The laboratory investigations revealed WBC 15.7x1000 /µL (neutrophils 90%), hemoglobin 90 g/L, platelets 455 x1000/ µL, BUN 16 mmol/L, creatinine 150 µmol/L, NA 125 mmol/L, K 4.5 mmol/L, Cl 90 mmol/L, CO2 21 mmol/L, Anion Gap 14, total bilirubin 0.3 mg/dl total protein 69 g/L, albumin 20 g/L, alkaline phosphates 233 U/L, SGOT 43 U/L, GTP 20 U/L, LDH 125 U/L,GGTP 184 U/L, and erythrocyte sedimentation rate 133 1 st hour. The urinalysis revealed cloudy urine with protein 1g/L leukocytes 3040 RBC 30-50 and bacteria +3. The urine culture grew staphylococcus aureus however, the blood culture was negative. Prothrombine time, partial thromboplastine time, calcium, phosphorus, magnesium, and uric acid were within normal. The tuberculin skin test (PPD), and urine for acid fast bacilli (AFB) early morning were negative three times. The kidney urinary bladder (KUB) x-ray was within normal limits. Abdominal ultrasound revealed a heterogeneously echoic lesion at the lower left psoas muscle and infiltrating the lower left renal pole. The computerized tomography (CT) of the abdomen confirmed the findings of the ultrasound [Figure - 1].
The patient received initially broad spectrum antibiotics that was adjusted later for Staphylococci aureus. Incision and drainage of the abdominal mass produced 400 ml of pure pus. [Figure - 2], discloses the lesion on CT of the abdomen after drainage. The renal biopsy was also performed [Figure - 3]. The microscopic examination of the XPN reveals inflammatory cells that are largely lipid-laden macrophages [Figure - 4].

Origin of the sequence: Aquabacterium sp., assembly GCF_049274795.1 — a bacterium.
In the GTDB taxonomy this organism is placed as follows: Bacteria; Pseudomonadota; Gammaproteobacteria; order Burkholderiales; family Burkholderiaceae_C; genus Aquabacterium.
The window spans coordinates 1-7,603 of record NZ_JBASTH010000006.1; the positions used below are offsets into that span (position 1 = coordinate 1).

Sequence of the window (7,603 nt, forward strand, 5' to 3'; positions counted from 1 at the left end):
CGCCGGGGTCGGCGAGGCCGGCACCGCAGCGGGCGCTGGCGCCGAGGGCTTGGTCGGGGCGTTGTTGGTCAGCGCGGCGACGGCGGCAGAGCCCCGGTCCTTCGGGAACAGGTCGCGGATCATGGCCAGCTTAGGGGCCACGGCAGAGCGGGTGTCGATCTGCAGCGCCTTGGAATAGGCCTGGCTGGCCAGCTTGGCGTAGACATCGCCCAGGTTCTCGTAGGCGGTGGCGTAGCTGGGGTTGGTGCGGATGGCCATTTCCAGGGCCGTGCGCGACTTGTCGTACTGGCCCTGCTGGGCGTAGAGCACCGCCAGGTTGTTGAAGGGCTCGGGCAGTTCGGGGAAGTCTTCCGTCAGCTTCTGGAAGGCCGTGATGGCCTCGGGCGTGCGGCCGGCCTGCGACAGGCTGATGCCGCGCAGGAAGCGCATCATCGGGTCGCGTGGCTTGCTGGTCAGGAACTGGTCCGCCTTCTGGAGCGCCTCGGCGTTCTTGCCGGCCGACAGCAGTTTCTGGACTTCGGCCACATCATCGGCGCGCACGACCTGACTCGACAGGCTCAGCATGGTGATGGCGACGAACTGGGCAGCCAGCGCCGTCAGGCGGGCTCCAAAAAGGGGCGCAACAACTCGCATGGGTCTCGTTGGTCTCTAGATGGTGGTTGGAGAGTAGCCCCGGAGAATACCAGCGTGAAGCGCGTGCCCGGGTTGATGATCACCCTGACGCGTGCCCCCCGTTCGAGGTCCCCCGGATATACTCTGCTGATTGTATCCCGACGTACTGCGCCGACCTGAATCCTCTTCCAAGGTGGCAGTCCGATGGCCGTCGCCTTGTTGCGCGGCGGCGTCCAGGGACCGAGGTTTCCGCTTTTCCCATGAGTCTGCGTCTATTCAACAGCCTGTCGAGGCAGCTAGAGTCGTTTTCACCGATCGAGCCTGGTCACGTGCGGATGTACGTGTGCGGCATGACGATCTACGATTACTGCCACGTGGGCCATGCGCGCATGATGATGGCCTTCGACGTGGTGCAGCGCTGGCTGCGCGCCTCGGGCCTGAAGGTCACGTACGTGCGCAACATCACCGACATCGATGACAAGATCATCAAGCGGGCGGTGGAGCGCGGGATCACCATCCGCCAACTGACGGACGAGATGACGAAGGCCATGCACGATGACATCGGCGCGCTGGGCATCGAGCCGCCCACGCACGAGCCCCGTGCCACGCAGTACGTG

| Discussion|| |
XPN often occurs in middle age women who frequently have history of recurrent urinary infection.  The typical presenting symptoms include flank pain, fever, malaise, anorexia and weight loss. A unilateral renal Mass is usually palpable on physical examination. Blood tests usually reveal nonspecific abnormalities that include anemia, increase in erythrocyte sedimentation rate, and impaired liver function tests. The urinalysis reveals pyuria and bacteruria. The urine culture demonstrates typically gram negative organisms ( Escherichia More Details coli, proteus, mirabilis, klebsiella and providencia); staphylococcus aureus is rarely involved. In our patient both the urine culture and the necrotic tissue culture grew staphylococcus aureus.
The diagnosis of XPN is confirmed by renal ultrasound and/or abdominal CT image. The gross examination of the affected kidney discloses an enlarged and destroyed kidney by the inflammatory process with necrotic yellow material surrounded by a layer of orange colored tissue, and staghorn calculi are usually present within the mass. On microscopic examination, the lesion comprises three layers centered by a calyx.  The inner zone consists of necrosis, leukocytes, lymphocytes, plasma cell, and macrophages. The middle zone contains vascularized granulation tissue interspersed with hemorrhage. The inflammatory cells are largely lipid-laden macrophages. Furthermore, the outermost part of the lesion is characterized by giant cell and cholesterol clefts. XPN is most frequently confused with renal carcinoma. The evidence of chronic urinary tract infection and the findings on abdominal CT scan usually allow this disorder to be distinguished from neoplasm. However, XPN and renal cell carcinoma can coexist. ,,,
The usual treatment of XPN is nephrectomy and IV antibiotic. However, in our patient, the XPN related to staphylococcus aureus was treated with abscess drainage and IV antibiotics, and the disease completely resolved.
| References|| |
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Abdulla K Al- Hwiesh
Department of Internal Medicine, King Fahd Hospital of the University, P.O. Box 40246, Al Khobar 31952
Source of Support: None, Conflict of Interest: None
[Figure - 1], [Figure - 2], [Figure - 3], [Figure - 4]